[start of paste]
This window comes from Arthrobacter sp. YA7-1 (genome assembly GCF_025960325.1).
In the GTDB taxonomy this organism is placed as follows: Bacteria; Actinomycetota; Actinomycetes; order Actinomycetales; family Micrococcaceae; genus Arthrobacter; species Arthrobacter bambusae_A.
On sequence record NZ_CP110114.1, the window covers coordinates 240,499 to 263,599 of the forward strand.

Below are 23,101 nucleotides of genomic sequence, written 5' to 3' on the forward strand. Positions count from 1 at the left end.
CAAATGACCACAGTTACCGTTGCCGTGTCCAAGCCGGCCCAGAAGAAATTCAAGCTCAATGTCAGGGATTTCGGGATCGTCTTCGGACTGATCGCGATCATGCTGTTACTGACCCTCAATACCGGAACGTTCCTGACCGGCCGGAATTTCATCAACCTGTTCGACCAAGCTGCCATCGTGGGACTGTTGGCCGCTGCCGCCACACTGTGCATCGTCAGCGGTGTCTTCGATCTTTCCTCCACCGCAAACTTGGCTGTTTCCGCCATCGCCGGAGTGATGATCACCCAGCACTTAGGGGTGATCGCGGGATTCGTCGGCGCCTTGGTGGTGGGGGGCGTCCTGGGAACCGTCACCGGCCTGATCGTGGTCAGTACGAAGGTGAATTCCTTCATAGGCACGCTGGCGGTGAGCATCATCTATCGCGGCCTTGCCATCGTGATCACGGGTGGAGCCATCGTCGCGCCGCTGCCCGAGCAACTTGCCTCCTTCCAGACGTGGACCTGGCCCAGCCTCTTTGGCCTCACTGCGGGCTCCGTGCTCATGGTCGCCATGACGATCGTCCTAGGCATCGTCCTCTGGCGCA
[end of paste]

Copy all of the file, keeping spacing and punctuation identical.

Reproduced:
This window comes from Arthrobacter sp. YA7-1 (genome assembly GCF_025960325.1).
In the GTDB taxonomy this organism is placed as follows: Bacteria; Actinomycetota; Actinomycetes; order Actinomycetales; family Micrococcaceae; genus Arthrobacter; species Arthrobacter bambusae_A.
On sequence record NZ_CP110114.1, the window covers coordinates 240,499 to 263,599 of the forward strand.

Below are 23,101 nucleotides of genomic sequence, written 5' to 3' on the forward strand. Positions count from 1 at the left end.
CAAATGACCACAGTTACCGTTGCCGTGTCCAAGCCGGCCCAGAAGAAATTCAAGCTCAATGTCAGGGATTTCGGGATCGTCTTCGGACTGATCGCGATCATGCTGTTACTGACCCTCAATACCGGAACGTTCCTGACCGGCCGGAATTTCATCAACCTGTTCGACCAAGCTGCCATCGTGGGACTGTTGGCCGCTGCCGCCACACTGTGCATCGTCAGCGGTGTCTTCGATCTTTCCTCCACCGCAAACTTGGCTGTTTCCGCCATCGCCGGAGTGATGATCACCCAGCACTTAGGGGTGATCGCGGGATTCGTCGGCGCCTTGGTGGTGGGGGGCGTCCTGGGAACCGTCACCGGCCTGATCGTGGTCAGTACGAAGGTGAATTCCTTCATAGGCACGCTGGCGGTGAGCATCATCTATCGCGGCCTTGCCATCGTGATCACGGGTGGAGCCATCGTCGCGCCGCTGCCCGAGCAACTTGCCTCCTTCCAGACGTGGACCTGGCCCAGCCTCTTTGGCCTCACTGCGGGCTCCGTGCTCATGGTCGCCATGACGATCGTCCTAGGCATCGTCCTCTGGCGCA